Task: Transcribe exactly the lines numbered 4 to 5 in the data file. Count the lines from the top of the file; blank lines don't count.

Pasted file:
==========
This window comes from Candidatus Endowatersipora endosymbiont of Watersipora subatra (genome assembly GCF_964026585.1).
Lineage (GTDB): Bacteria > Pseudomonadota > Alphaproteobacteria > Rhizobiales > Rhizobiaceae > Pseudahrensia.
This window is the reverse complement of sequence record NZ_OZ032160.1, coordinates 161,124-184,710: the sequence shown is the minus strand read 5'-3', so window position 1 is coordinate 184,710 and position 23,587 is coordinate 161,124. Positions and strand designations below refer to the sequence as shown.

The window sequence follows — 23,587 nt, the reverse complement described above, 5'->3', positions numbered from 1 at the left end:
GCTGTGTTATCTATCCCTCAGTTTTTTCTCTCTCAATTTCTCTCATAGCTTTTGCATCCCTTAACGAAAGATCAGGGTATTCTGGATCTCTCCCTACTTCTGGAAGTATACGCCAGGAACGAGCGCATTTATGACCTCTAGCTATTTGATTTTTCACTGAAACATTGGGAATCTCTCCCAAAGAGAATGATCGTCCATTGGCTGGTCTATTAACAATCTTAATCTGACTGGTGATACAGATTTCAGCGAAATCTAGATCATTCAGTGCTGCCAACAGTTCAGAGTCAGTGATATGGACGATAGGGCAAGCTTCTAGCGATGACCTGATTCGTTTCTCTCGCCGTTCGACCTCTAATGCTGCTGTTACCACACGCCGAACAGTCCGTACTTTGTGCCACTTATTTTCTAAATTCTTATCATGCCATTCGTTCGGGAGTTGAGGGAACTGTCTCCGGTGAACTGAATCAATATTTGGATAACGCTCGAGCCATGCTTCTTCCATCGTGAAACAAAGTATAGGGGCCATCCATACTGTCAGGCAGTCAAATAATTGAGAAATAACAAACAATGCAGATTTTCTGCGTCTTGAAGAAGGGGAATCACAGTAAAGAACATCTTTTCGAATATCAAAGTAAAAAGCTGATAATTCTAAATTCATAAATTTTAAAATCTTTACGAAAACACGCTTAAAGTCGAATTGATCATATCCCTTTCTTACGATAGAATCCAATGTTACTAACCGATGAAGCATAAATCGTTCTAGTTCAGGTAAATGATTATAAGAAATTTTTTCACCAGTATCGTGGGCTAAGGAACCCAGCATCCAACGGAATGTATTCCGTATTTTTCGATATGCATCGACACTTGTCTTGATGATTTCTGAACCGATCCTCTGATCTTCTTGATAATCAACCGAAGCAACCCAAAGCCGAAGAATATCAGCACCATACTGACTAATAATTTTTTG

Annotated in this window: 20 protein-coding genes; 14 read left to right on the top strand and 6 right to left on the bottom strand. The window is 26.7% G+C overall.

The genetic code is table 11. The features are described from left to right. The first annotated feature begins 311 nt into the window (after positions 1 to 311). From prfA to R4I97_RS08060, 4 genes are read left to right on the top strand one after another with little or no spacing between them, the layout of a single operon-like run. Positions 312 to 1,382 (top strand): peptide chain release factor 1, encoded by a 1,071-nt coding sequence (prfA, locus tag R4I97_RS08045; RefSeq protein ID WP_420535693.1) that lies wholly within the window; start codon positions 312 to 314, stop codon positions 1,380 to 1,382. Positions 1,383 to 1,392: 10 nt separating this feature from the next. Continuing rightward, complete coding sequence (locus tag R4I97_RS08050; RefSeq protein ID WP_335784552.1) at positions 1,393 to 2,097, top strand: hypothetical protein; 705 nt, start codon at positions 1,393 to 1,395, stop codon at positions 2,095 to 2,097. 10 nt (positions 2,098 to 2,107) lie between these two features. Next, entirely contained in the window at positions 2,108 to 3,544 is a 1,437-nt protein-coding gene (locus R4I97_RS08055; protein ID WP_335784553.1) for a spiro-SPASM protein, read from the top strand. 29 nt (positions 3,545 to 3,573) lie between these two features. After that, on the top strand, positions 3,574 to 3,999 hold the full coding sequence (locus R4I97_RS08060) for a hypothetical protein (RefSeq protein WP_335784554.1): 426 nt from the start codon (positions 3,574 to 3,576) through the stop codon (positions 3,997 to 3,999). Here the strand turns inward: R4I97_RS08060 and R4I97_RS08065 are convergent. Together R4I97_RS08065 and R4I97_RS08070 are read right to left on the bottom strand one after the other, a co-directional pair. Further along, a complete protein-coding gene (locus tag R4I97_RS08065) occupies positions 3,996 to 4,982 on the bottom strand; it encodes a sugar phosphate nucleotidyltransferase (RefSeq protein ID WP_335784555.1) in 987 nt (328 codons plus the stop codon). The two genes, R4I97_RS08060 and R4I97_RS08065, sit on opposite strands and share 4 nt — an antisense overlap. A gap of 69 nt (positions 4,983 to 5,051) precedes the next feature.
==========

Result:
The window sequence follows — 23,587 nt, the reverse complement described above, 5'->3', positions numbered from 1 at the left end:
GCTGTGTTATCTATCCCTCAGTTTTTTCTCTCTCAATTTCTCTCATAGCTTTTGCATCCCTTAACGAAAGATCAGGGTATTCTGGATCTCTCCCTACTTCTGGAAGTATACGCCAGGAACGAGCGCATTTATGACCTCTAGCTATTTGATTTTTCACTGAAACATTGGGAATCTCTCCCAAAGAGAATGATCGTCCATTGGCTGGTCTATTAACAATCTTAATCTGACTGGTGATACAGATTTCAGCGAAATCTAGATCATTCAGTGCTGCCAACAGTTCAGAGTCAGTGATATGGACGATAGGGCAAGCTTCTAGCGATGACCTGATTCGTTTCTCTCGCCGTTCGACCTCTAATGCTGCTGTTACCACACGCCGAACAGTCCGTACTTTGTGCCACTTATTTTCTAAATTCTTATCATGCCATTCGTTCGGGAGTTGAGGGAACTGTCTCCGGTGAACTGAATCAATATTTGGATAACGCTCGAGCCATGCTTCTTCCATCGTGAAACAAAGTATAGGGGCCATCCATACTGTCAGGCAGTCAAATAATTGAGAAATAACAAACAATGCAGATTTTCTGCGTCTTGAAGAAGGGGAATCACAGTAAAGAACATCTTTTCGAATATCAAAGTAAAAAGCTGATAATTCTAAATTCATAAATTTTAAAATCTTTACGAAAACACGCTTAAAGTCGAATTGATCATATCCCTTTCTTACGATAGAATCCAATGTTACTAACCGATGAAGCATAAATCGTTCTAGTTCAGGTAAATGATTATAAGAAATTTTTTCACCAGTATCGTGGGCTAAGGAACCCAGCATCCAACGGAATGTATTCCGTATTTTTCGATATGCATCGACACTTGTCTTGATGATTTCTGAACCGATCCTCTGATCTTCTTGATAATCAACCGAAGCAACCCAAAGCCGAAGAATATCAGCACCATACTGACTAATAATTTTTTG